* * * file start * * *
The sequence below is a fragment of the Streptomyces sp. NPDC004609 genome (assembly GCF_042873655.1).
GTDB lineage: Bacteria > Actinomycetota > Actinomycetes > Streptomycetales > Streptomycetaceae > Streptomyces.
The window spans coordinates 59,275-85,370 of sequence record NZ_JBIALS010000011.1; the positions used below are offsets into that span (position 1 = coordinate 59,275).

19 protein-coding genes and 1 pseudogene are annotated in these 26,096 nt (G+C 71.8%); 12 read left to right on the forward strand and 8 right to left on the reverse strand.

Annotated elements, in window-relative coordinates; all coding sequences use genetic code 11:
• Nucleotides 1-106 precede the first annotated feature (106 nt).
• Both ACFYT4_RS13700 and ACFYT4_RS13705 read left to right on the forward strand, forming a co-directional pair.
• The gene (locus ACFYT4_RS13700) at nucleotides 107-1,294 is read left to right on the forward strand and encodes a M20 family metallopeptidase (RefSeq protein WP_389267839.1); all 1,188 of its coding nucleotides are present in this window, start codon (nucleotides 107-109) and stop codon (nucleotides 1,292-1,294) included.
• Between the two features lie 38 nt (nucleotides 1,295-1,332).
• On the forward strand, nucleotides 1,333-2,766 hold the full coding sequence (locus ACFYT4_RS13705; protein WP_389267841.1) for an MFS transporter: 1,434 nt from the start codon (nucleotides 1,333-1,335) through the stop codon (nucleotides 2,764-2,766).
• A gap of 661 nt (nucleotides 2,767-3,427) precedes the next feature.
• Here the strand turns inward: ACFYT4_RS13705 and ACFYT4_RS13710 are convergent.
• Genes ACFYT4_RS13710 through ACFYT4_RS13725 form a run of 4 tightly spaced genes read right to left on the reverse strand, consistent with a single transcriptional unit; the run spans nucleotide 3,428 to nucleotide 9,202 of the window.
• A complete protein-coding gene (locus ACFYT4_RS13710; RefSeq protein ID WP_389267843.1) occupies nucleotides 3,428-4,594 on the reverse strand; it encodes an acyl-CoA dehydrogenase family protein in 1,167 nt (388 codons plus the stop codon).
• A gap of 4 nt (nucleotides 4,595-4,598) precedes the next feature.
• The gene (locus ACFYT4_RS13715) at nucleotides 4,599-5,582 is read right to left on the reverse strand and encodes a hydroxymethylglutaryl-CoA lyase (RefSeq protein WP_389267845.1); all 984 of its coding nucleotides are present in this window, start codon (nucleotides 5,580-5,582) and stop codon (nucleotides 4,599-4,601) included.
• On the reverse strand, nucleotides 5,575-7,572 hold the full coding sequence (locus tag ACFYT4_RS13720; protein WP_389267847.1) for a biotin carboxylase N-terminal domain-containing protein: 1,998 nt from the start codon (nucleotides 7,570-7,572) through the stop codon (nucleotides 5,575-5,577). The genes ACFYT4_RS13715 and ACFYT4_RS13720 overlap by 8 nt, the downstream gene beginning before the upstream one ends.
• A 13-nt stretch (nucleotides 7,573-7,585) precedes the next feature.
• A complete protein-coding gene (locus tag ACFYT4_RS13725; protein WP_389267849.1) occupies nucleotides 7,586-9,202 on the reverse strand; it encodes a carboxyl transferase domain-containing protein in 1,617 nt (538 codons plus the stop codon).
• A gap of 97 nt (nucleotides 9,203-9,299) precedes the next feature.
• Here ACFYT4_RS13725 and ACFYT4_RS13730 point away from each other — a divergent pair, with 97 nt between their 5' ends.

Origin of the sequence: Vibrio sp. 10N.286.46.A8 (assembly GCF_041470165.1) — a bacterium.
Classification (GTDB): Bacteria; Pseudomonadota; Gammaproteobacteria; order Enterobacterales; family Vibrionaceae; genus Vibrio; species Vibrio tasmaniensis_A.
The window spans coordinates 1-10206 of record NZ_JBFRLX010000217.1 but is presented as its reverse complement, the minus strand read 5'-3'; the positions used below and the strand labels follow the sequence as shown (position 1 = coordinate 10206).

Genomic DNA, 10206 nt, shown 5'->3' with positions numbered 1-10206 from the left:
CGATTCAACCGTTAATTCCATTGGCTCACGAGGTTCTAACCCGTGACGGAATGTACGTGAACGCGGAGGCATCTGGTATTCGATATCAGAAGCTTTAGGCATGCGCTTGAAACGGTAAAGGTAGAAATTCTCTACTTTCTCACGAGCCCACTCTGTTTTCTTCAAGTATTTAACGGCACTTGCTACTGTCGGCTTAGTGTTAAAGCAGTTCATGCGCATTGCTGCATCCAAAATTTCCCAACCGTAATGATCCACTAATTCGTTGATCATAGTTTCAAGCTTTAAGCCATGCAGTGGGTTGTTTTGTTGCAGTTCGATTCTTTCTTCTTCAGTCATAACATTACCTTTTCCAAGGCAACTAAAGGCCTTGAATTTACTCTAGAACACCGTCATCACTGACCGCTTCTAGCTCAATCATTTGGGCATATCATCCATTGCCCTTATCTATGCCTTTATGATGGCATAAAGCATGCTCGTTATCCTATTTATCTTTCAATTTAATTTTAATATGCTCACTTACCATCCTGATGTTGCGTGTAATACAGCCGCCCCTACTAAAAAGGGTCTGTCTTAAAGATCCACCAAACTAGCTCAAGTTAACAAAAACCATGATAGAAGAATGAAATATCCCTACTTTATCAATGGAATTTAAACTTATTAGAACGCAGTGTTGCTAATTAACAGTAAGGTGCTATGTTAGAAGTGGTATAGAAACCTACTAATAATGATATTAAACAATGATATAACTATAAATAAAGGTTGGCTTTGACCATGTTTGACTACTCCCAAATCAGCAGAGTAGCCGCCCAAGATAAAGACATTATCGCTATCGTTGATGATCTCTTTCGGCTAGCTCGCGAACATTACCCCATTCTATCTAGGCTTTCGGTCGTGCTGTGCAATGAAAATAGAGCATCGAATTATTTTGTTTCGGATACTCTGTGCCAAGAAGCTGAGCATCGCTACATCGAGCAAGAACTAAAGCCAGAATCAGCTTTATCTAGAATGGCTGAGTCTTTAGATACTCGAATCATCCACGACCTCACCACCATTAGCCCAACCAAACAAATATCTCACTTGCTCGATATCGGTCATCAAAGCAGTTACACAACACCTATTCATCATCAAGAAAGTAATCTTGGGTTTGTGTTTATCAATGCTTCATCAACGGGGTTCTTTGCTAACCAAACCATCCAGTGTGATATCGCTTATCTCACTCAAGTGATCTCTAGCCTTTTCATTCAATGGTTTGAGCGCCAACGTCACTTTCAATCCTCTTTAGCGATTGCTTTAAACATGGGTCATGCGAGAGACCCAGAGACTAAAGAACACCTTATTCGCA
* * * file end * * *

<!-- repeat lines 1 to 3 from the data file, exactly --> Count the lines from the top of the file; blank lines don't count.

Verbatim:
The sequence below is a fragment of the Streptomyces sp. NPDC004609 genome (assembly GCF_042873655.1).
GTDB lineage: Bacteria > Actinomycetota > Actinomycetes > Streptomycetales > Streptomycetaceae > Streptomyces.
The window spans coordinates 59,275-85,370 of sequence record NZ_JBIALS010000011.1; the positions used below are offsets into that span (position 1 = coordinate 59,275).